The company's strong brand has made it possible for BMW to grow sales from €55 bn in 2007 (the last peak), to roughly €70 bn today while basically doubling ebit and net profit. Meaning both growth and margin expansion. I see no reason for this not continuing.
     
    As for growth opportunities, it is my belief the company is very well positioned to take advantage of them.
    Take China as an example- according to Global Insight, China's premium segment will have the highest worldwide CAGR of 11.3% in the 2011-2020 period. This of course due to higher per capita income, a fast growing upper middle class and the country's urbanization (according to McKinsey estimates 350 million people will be added to China's urban population by 2025). 
     
    BMW has been in China for many years now.  BMW Financial Services began operations in China in 2010 although a mayority of its sales in that country are still done without financing. As for production, the state of the art plant in Shenyang (engine assembly, series 3 and 5) is no different technologicaly speaking than their Dingolfing or Munich facilities, albeit being much smaller in production capacity. There are 332 BMW and 76 Mini dealerships in the country as of now, thus BMW enjoys an unparallel distribution network (comparable only to Audi's).
     
    We've only discussed China (with justification since BMW's sales in China are set to surpass their US sales in 2012 and thus become their number 1 market), however the oportunities ahead in India, South Korea, Russia, Turkey, Eastern Europe and Latin America are equally attractive.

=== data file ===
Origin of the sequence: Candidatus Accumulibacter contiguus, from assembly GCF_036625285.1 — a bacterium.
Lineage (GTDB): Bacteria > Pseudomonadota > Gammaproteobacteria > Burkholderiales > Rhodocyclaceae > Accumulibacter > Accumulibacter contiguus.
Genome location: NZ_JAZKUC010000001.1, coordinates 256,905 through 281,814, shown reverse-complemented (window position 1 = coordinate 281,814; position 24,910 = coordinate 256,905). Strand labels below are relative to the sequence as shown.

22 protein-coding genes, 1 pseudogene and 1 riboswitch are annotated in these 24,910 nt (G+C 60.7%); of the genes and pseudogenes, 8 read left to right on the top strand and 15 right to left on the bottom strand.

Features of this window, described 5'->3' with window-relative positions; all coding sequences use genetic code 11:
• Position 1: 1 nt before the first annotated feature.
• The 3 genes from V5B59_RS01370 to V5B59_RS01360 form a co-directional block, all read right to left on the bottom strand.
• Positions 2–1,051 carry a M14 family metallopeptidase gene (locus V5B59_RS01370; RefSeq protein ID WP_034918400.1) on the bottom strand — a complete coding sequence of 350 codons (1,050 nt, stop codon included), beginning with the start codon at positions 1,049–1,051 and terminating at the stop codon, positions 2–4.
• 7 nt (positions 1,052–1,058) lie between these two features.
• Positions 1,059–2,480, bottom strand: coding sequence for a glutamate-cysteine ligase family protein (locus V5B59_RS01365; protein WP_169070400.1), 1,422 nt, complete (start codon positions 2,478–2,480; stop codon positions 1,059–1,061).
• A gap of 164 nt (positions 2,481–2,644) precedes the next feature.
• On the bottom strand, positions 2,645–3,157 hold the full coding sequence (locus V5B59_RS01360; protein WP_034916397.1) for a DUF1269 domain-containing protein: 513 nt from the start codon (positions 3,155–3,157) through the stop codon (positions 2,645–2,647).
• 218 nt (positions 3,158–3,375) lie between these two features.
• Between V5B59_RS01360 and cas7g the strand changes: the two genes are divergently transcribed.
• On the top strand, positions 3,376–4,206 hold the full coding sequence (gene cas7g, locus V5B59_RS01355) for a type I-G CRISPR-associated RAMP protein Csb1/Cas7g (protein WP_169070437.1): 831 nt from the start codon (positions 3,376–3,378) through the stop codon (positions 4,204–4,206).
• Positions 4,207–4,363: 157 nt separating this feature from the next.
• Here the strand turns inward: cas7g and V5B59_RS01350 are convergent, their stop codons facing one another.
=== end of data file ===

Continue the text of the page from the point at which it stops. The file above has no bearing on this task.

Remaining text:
As for the lifecycle of their model portfolio, it is not until 2016 that the company expects a high renewal rate and additional models to be introduced (the BMW Activehybrid, Active E and BMW i3 and i8 are all to be introduced in coming years).
     
    Allow me to skip to BMW's current valuation:
     
    Shares outstanding (voting+preffered non-voting): 655 mm
    Price (BMW3): €44
    Market Cap:  €28,820
    - Cash and equivalents:    €6,927
    - Marketable securities:     €2,134
    - Net financial receivables from FSS: €4,620
    - Net financial receivables from other entities: €2,390
    +Financial liabilities:  €3,046
    Enterprise value:  €15,725
    -Financial services segment (at book value): €7,169
    Core Enterprise Value: €8,626
    Automotive division FCF: €3,494
    Core EV/FCF: 2.4x
     
    Dividend per-share: €2.32
    Dividend yield: 5,2%